The old woman sat in one of her cherry dining room chairs to the left of the window, her forearm resting on the green painted sill with her bad leg stretched out in front of her. She was looking out the window off to the right, at nothing in particular. This was the earliest memory of life that the child she held had, if indeed it was a memory and not some dream or imagination. The child thought it was real, since his mother and grandmother both verify what he remembered. They think it was the winter of 1952‑53, which was particularly harsh for Nashville. It had snowed deeply that year, and ice storms had downed power lines cutting off heat and power to the house and most of the others in town as well as a large part on the Central South. It was a hard year for the child’s family. That was around the time that his father had left his mother, and to this day he has many visions from that time.

Playing on summer days in the creek in the back of the child’s grandparents’ house, he thought of it as a magical place that he would spend all available time in even when, during rainless summers, it dried up exposing the bare-bone bedrock of the earth. He could look down Belle Meade Branch and see that it emptied into Richland Creek proper that emptied into the Cumberland River that emptied into the Tennessee that emptied into the Mississippi that emptied into the Gulf of Mexico, carrying the silt and runoff of twenty‑eight states and parts of Canada along with his imagination. The water that he played in was only a few inches deep, but it was indeed a remote tendril of a beast that reached ‘round the world. When he touched that water he knew he touched the shores of the earth and all its continents.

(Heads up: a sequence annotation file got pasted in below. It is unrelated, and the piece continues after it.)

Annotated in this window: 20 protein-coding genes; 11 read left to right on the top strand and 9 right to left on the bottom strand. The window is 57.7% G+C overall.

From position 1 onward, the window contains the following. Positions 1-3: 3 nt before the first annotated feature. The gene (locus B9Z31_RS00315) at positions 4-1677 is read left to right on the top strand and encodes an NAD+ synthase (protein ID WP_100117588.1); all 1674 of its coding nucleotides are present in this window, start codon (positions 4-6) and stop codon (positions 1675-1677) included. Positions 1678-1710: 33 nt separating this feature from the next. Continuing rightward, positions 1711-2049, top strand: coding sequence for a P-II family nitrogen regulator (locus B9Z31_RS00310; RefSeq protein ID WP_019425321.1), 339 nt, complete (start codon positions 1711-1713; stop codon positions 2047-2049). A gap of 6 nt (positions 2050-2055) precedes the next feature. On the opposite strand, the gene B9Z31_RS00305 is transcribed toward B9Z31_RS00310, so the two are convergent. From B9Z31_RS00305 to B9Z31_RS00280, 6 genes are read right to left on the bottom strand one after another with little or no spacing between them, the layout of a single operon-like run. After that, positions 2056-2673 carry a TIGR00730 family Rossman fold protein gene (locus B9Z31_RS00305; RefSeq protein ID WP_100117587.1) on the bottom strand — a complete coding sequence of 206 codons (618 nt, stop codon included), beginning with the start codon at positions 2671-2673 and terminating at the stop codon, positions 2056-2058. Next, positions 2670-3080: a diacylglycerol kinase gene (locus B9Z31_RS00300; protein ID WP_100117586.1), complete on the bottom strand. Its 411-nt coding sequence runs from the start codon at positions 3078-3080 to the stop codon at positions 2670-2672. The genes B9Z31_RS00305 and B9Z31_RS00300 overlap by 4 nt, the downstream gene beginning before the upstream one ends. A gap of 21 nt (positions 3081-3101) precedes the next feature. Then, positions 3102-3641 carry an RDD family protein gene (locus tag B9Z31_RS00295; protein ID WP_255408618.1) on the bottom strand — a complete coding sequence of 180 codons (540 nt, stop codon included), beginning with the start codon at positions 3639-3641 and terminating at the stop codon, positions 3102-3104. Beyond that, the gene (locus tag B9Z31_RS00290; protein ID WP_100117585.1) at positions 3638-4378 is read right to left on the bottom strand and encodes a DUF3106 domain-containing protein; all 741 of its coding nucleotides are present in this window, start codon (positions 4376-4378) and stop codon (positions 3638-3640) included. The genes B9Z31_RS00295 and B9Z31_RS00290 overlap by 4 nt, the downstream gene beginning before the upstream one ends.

Birds were always there — robins, blue jays, cardinals, boat‑tailed grackles, green herons, kingfishers, screech owls, pileated woodpeckers, sparrows, starlings, barn swallows, chimney swifts, mourning doves, mockingbirds, warblers, wrens, Carolina chickadees, towhees — along with all the other animals that loll about creeks. Squirrels and chipmunks raced through the trees as bats tried to get some rest, and muskrat broke the surface of the water. Box turtles could be found grazing along the banks while snapping turtles pretended to be rocks on the bottom. Perch, minnows, crayfish, leeches, water spiders, mud daubers, red wasps, bull frogs, leopard frogs, snakes, toads, turtles, muskrat, birds, and the boy all relied on that creek for nourishment — theirs, physical; the boy’s, emotional, spiritual…, and physical. Over his mother’s objections, he would drink cups and cups of water from that creek as if it were the sacred Ganges and he a devout Hindu, oblivious to the fact that it collected quite a bit of sewage up stream. Typhoid attacked his mother once with a fever that made all her hair fall out. It grew back fortunately, and she would tell him about this whenever she saw him drinking from the creek, that she had gotten it from swimming in a polluted creek; but he kept on drinking, and she never caught him much. Typhoid shots probably saved his life and most certainly his hair.